Daisy Street

Sidewalk Petition Projects Approved for Public Hearing:

Daisy Street Sidewalk Petition – A public hearing is scheduled for Tuesday, October 4, 2016, to receive public comment, approve the petition, and authorize the project.

This petition was received and signed by a majority (50 percent plus one) of the adjacent property owners as required by the Residential Sidewalk Petition Policy. Daisy Street (west side) from approximately 149 feet north of Hillsborough Street to Clark Avenue for an approximate distance of 825 linear feet. Staff recommends installation of a five-foot-wide sidewalk on a 2.5-foot setback from the curb on the west side of Daisy Street where existing conditions and available right-of-way would allow, otherwise installation of a 6-foot sidewalk on a zero setback from the curb. Additional adjustments to the sidewalk width and setback may be included in the final design to avoid major impacts in certain areas as needed and determined by our engineering staff. The petition received a 67 percent sufficiency percentage with 12 out of 18 property owner signatures in favor of the proposed sidewalk installation.

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Daisy Street Petition Letter, May 26, 2016 [PDF]

 

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Kay Crowder: “What you hear from me is what you get. Integrity means something to me.”

raleighpublicrecord.org

Crowder: Everyone Needs to be Heard

By James Borden | June 3, 2016

This is the latest in our ongoing interview series, On The Record. Last week, we had the opportunity to sit down with Raleigh City Councilor Kay Crowder to talk growth, neighborhood preservation and improving the City’s transit system. 

Kay Crowder

Kay Crowder doesn’t like giving interviews.

So she says. Over lunch at Player’s Retreat last week, where even a tempting, off-menu Fried Green Tomato Sandwich couldn’t deter her from her regular Hawaiian Burger, Crowder was eager to discuss everything from the city’s exponential growth to the importance of honesty and mutual respect in governance.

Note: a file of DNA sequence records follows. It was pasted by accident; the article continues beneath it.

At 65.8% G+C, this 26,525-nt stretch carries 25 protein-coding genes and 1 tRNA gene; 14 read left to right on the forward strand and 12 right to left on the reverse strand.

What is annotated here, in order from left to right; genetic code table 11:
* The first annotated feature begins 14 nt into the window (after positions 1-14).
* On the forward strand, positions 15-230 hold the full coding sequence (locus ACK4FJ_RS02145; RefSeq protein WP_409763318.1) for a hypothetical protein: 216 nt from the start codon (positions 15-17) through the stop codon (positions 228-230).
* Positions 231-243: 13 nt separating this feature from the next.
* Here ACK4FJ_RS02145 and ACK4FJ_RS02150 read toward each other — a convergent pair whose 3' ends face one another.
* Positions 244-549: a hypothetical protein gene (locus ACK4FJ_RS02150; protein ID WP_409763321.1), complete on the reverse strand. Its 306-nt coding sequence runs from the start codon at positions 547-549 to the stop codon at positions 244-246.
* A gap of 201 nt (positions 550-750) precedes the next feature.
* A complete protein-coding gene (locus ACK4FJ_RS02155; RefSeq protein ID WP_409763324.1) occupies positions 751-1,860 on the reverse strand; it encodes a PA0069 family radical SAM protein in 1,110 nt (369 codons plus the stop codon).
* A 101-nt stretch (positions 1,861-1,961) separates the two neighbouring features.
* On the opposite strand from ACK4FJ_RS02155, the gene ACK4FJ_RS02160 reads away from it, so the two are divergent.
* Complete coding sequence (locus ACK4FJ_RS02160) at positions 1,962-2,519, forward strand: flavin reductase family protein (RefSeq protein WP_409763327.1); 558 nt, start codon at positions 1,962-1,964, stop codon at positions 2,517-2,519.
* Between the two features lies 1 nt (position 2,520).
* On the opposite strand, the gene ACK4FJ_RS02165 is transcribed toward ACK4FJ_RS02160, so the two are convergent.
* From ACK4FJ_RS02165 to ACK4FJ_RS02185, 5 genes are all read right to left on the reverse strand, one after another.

A Raleigh native who can trace her roots back to its founding families (she is a direct descendant of Isaac Hunter), Crowder considers herself fortunate to have a role in helping to shape the city’s future.

“It’s an exciting time to live in Raleigh, it’s an exciting time to help the government and try and steer in the right direction; sometimes you become overwhelmed with all that’s going on, and you try and compartmentalize all these different things,” Crowder said.

“Then I go home and I think, what a wonderful problem that is for us to have.”

Exacerbating this wonderful problem, Crowder said, are the countless magazine rankings which often list Raleigh as one of the best places in the country to live and do business in.

“This group of publications putting those out, it brings lots of opportunities and struggles,” she said.

“We have to decide what the balance looks like, because we want to protect and preserve the quality of life in the City of Raleigh, but we also want to encourage economic development.”

“It’s a balancing act.”

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An Open Letter to Kay Crowder

September 1, 2016

Dear Council Member Crowder,

Today marks one year since the City Council’s decision to approve the petition for improvements along Lorimer Road in West Raleigh. As you know, that petition called for a 27’ back-to-back road, a 6’ sidewalk and a 6’ setback. You requested at that meeting that Council reduce the width of the sidewalk to 5′, which it did. The setback, however, remains at 6’.

And that’s why I’m writing today, to appeal to you to follow through on the numerous assurances property owners received: that the setback will be reduced as well. I believe this is a fair and reasonable request, given that residents here were repeatedly told that the setback width could be adjusted — told that by the petitioner, by City staff and by you.

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